In purely stylistic terms, the other towering female talent to come out of Bahia, Gal Costa, could hardly be more different. Her voice is silvery and lustrous, a sultry invitation to drift off into a sensuous daydream. But as she demonstrates on the greatest hits collection entitled Personalidade, she shares the same sure, unfailing sense of rhythm that musicians from Bahia seem to imbibe from childhood along with the cachaça, or burning sugarcane liquor, that is native to their region. So a typical Gal Costa disc, such as Gal Tropical or Aquarela do Brasil, inevitably has a joyous and festive air to it, mixing tunes by leading Brazilian songwriters with the occasional Cole Porter or Lennon and McCartney composition. No matter that even those songs are sung in Portuguese translations: Costa's voice is so utterly captivating that, in the end, words do not seem to matter.
Fittingly, the most popular new performer to come out of Bahia in the 1990s is Daniela Mercury, a young singer whose music, appearance and onstage manner is imbued with a strong Gal Costa influence. On her two biggest discs, O Canto da Cidade and Musica de Rua, Mercury has deftly mined the rhythmic innovations of the blocos, or neighborhood bands, that have made the annual Carnival celebrations in Salvador, the capital of Bahia, a beacon for musicians and party lovers the world over. The best known of those drum choirs, Olodum, provided the driving beat behind Paul Simon's hit song "The Obvious Child" and, on the basis of that success, was invited to record Olodum: Live at the Montereux Jazz Festival, which highlights the African roots of Bahian music.
It may be going too far to say that the dreadlocked crooner Djavan is the male equivalent of Daniela Mercury, but there is no way to deny the strong and obvious kinship between his music and that of Caetano Veloso and Gilberto Gil. In fact, one of Djavan's hits from the early 1980s, "Sina," is an homage to Veloso, sung in the style of Gil. Since then Djavan has grown into a first-class writer of love songs, such as those contained on Seduzir and Petala, with a romantic voice that recalls some of the great American soul singers in their prime (which perhaps explains Stevie Wonder's fondness for Djavan's music). His latest disc, Novena, finds a sophisticated and fully mature artist at the peak of his powers, spinning off one lush and gorgeous melody after another against a background of saxophone and guitar.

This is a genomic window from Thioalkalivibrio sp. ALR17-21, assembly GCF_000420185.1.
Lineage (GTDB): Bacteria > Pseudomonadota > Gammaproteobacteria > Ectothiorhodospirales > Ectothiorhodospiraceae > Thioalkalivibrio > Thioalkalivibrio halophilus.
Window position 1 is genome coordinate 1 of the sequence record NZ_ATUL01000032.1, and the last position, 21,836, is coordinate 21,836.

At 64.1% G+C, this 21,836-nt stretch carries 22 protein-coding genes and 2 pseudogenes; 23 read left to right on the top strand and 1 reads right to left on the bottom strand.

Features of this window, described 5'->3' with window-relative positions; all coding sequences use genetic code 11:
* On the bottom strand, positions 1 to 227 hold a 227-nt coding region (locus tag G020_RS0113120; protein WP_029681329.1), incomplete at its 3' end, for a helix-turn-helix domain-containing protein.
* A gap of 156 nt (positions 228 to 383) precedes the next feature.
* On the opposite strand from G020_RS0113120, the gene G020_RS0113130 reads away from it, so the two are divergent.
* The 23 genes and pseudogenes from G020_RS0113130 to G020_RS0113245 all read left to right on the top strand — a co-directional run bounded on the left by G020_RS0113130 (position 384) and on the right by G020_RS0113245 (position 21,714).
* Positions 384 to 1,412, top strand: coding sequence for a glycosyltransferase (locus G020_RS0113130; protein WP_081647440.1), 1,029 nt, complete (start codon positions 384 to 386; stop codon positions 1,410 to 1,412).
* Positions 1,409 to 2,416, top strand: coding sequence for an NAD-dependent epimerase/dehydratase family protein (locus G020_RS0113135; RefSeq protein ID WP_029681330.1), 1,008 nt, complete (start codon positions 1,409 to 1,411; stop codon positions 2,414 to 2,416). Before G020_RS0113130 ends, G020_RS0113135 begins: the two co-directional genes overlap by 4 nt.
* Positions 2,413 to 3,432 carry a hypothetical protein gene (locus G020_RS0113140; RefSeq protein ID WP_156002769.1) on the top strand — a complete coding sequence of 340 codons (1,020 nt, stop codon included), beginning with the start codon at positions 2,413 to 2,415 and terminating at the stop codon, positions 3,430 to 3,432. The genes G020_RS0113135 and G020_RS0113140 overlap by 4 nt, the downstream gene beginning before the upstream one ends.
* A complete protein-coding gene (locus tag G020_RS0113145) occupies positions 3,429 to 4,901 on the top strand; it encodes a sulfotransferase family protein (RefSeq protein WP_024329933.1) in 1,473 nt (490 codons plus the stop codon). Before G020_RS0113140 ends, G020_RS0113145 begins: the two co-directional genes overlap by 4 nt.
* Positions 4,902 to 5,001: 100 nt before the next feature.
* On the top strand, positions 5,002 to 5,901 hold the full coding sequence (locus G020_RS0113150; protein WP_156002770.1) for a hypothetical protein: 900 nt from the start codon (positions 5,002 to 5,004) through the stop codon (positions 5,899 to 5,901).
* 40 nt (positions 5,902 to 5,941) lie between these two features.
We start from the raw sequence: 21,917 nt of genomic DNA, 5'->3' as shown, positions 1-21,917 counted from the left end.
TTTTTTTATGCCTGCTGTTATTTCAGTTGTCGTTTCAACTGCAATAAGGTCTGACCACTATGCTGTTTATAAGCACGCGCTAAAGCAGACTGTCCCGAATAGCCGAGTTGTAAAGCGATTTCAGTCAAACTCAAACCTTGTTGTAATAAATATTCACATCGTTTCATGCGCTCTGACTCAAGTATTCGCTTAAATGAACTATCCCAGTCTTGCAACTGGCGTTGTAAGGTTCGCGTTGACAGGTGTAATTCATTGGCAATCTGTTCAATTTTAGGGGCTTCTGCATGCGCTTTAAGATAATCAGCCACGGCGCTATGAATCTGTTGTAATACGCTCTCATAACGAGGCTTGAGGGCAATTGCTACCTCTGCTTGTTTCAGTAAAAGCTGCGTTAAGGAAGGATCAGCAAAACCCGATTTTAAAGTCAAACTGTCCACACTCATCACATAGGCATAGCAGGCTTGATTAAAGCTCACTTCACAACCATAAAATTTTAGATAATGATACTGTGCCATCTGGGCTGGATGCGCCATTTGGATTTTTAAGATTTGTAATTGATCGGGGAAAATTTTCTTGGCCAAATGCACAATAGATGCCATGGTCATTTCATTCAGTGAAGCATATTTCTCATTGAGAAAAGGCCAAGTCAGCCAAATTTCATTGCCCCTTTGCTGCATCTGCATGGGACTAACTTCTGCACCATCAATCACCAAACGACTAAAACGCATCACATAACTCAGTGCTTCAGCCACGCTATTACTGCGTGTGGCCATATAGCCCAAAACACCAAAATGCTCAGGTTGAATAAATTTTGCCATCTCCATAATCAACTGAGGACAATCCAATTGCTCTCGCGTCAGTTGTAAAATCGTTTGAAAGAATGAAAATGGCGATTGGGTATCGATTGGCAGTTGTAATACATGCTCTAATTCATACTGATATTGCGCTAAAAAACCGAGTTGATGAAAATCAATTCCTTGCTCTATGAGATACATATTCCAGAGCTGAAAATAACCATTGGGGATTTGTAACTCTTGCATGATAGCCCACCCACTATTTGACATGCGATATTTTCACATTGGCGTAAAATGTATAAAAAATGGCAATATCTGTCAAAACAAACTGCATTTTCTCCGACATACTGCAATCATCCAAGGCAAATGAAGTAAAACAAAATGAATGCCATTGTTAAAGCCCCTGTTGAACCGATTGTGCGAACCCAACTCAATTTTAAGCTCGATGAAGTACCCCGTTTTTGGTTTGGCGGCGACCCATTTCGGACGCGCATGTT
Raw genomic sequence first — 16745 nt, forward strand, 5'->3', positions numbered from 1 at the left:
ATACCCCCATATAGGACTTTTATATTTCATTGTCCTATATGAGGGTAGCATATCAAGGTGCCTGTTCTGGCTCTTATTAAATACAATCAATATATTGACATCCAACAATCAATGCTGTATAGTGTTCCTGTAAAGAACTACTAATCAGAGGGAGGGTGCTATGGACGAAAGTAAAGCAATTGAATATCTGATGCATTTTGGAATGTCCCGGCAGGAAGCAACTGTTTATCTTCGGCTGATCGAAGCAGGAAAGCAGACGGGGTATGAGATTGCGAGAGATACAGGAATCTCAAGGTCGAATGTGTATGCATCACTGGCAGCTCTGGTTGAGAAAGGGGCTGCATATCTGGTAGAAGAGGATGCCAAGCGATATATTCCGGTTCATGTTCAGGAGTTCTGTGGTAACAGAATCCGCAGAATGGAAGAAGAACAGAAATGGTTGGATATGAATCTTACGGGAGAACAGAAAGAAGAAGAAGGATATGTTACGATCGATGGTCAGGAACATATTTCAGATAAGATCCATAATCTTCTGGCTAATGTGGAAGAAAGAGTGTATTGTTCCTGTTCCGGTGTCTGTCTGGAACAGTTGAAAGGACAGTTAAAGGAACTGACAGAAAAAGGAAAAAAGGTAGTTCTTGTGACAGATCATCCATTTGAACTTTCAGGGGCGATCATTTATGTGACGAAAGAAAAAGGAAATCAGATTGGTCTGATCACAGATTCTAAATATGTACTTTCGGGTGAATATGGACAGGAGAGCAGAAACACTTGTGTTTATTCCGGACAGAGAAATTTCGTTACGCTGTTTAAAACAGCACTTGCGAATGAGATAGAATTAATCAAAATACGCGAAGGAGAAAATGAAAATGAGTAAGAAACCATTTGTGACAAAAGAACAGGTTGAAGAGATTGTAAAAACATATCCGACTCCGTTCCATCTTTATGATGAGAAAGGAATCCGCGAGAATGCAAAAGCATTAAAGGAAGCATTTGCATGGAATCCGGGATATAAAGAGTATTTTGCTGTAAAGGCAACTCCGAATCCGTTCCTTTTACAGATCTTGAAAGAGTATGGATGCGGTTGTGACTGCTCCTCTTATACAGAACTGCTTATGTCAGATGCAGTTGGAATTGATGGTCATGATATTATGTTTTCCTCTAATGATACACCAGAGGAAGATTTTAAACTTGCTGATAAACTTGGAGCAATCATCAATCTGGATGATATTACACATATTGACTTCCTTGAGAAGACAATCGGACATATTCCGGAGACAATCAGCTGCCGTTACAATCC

Just south of Bahia lies the mountainous, landlocked state of Minas Gerais, whose geography and location are a key to the music of Milton Nascimento, the most gifted singer and songwriter to come out of the Brazilian interior over the last generation. As Nascimento tells the story, he grew up listening to radio stations from Rio de Janeiro and São Paulo, which came in so weak and scratchy in his hometown that he and his friends could barely make out the melodies of songs they liked. So when Nascimento and his associates, known collectively as the Clube da Esquina, or Corner Club, began performing in public, they had to invent their own harmonies for those songs.